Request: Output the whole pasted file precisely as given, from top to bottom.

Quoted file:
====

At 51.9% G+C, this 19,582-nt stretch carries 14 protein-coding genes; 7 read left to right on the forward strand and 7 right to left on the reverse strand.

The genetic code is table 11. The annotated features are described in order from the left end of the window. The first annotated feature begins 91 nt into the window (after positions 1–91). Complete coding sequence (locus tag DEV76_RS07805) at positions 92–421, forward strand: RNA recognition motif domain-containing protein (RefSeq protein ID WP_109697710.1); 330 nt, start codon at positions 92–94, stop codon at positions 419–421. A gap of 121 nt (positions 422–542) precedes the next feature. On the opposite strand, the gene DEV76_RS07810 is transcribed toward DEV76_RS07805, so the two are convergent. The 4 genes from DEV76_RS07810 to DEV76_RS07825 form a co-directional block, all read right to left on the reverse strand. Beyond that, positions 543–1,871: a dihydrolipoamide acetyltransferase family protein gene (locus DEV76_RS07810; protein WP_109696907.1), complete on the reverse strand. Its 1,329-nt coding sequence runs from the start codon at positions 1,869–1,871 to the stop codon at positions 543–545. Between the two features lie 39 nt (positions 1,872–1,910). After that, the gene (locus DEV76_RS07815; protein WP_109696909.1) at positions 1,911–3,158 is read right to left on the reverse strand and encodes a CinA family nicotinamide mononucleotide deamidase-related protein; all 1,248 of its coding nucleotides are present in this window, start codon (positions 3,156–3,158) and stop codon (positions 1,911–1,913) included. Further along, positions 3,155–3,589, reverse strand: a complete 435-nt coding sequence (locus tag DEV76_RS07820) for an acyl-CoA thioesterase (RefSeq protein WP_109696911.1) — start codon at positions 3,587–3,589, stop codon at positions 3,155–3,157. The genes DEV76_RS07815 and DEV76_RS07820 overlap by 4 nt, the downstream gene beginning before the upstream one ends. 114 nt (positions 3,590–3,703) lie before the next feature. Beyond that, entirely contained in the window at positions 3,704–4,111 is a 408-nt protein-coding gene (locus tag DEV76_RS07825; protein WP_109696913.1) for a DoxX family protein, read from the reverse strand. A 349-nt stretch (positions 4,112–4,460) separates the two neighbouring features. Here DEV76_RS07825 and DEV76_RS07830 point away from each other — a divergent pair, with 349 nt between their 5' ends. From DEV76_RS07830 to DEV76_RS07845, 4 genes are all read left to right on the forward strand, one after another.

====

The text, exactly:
At 51.9% G+C, this 19,582-nt stretch carries 14 protein-coding genes; 7 read left to right on the forward strand and 7 right to left on the reverse strand.

The genetic code is table 11. The annotated features are described in order from the left end of the window. The first annotated feature begins 91 nt into the window (after positions 1–91). Complete coding sequence (locus tag DEV76_RS07805) at positions 92–421, forward strand: RNA recognition motif domain-containing protein (RefSeq protein ID WP_109697710.1); 330 nt, start codon at positions 92–94, stop codon at positions 419–421. A gap of 121 nt (positions 422–542) precedes the next feature. On the opposite strand, the gene DEV76_RS07810 is transcribed toward DEV76_RS07805, so the two are convergent. The 4 genes from DEV76_RS07810 to DEV76_RS07825 form a co-directional block, all read right to left on the reverse strand. Beyond that, positions 543–1,871: a dihydrolipoamide acetyltransferase family protein gene (locus DEV76_RS07810; protein WP_109696907.1), complete on the reverse strand. Its 1,329-nt coding sequence runs from the start codon at positions 1,869–1,871 to the stop codon at positions 543–545. Between the two features lie 39 nt (positions 1,872–1,910). After that, the gene (locus DEV76_RS07815; protein WP_109696909.1) at positions 1,911–3,158 is read right to left on the reverse strand and encodes a CinA family nicotinamide mononucleotide deamidase-related protein; all 1,248 of its coding nucleotides are present in this window, start codon (positions 3,156–3,158) and stop codon (positions 1,911–1,913) included. Further along, positions 3,155–3,589, reverse strand: a complete 435-nt coding sequence (locus tag DEV76_RS07820) for an acyl-CoA thioesterase (RefSeq protein WP_109696911.1) — start codon at positions 3,587–3,589, stop codon at positions 3,155–3,157. The genes DEV76_RS07815 and DEV76_RS07820 overlap by 4 nt, the downstream gene beginning before the upstream one ends. 114 nt (positions 3,590–3,703) lie before the next feature. Beyond that, entirely contained in the window at positions 3,704–4,111 is a 408-nt protein-coding gene (locus tag DEV76_RS07825; protein WP_109696913.1) for a DoxX family protein, read from the reverse strand. A 349-nt stretch (positions 4,112–4,460) separates the two neighbouring features. Here DEV76_RS07825 and DEV76_RS07830 point away from each other — a divergent pair, with 349 nt between their 5' ends. From DEV76_RS07830 to DEV76_RS07845, 4 genes are all read left to right on the forward strand, one after another.